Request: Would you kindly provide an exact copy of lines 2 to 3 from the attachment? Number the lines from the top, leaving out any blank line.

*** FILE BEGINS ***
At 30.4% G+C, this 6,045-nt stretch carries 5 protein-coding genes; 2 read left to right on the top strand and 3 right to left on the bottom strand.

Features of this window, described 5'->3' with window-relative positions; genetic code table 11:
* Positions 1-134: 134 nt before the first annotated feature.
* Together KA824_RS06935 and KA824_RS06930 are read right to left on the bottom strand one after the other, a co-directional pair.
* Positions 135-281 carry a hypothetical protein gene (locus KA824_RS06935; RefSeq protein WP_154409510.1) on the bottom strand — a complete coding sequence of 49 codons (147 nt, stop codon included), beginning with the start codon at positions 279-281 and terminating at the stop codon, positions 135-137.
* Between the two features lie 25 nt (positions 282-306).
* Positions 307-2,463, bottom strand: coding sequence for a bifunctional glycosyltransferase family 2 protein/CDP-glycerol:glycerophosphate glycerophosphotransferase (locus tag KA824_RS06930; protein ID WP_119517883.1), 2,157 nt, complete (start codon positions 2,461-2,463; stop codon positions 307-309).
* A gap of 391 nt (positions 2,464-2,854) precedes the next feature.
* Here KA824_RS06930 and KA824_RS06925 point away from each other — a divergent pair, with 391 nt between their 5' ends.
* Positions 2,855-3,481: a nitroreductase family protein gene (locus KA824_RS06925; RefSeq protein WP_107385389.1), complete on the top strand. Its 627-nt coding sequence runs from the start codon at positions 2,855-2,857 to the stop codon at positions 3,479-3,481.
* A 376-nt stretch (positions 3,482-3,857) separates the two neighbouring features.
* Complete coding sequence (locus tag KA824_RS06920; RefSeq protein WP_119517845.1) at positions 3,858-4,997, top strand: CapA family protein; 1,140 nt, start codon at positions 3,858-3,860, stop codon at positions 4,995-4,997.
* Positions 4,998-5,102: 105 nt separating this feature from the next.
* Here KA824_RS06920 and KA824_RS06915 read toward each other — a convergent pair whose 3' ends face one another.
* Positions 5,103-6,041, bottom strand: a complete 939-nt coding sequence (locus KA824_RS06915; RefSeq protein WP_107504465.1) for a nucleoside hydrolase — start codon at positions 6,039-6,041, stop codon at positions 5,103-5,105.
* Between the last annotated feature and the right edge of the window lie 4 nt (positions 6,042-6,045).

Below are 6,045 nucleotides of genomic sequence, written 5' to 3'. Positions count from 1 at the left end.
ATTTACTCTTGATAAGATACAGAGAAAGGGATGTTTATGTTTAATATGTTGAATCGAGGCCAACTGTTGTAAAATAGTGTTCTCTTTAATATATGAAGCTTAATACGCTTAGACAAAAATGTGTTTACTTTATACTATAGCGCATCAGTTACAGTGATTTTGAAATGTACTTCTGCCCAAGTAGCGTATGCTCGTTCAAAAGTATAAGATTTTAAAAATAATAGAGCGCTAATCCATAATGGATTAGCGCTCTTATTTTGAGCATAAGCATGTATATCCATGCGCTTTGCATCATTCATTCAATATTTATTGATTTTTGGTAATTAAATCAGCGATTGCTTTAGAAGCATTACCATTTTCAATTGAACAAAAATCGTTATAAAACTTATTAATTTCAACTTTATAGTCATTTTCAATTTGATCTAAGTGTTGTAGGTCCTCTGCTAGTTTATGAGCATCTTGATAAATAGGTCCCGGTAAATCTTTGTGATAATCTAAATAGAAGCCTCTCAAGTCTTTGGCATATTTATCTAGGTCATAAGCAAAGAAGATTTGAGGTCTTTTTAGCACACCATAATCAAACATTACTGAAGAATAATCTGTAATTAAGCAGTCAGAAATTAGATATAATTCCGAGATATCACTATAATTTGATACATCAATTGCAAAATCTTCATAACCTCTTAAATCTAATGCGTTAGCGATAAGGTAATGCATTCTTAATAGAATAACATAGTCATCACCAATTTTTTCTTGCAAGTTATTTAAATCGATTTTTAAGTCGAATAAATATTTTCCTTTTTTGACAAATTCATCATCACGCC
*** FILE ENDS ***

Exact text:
Features of this window, described 5'->3' with window-relative positions; genetic code table 11:
* Positions 1-134: 134 nt before the first annotated feature.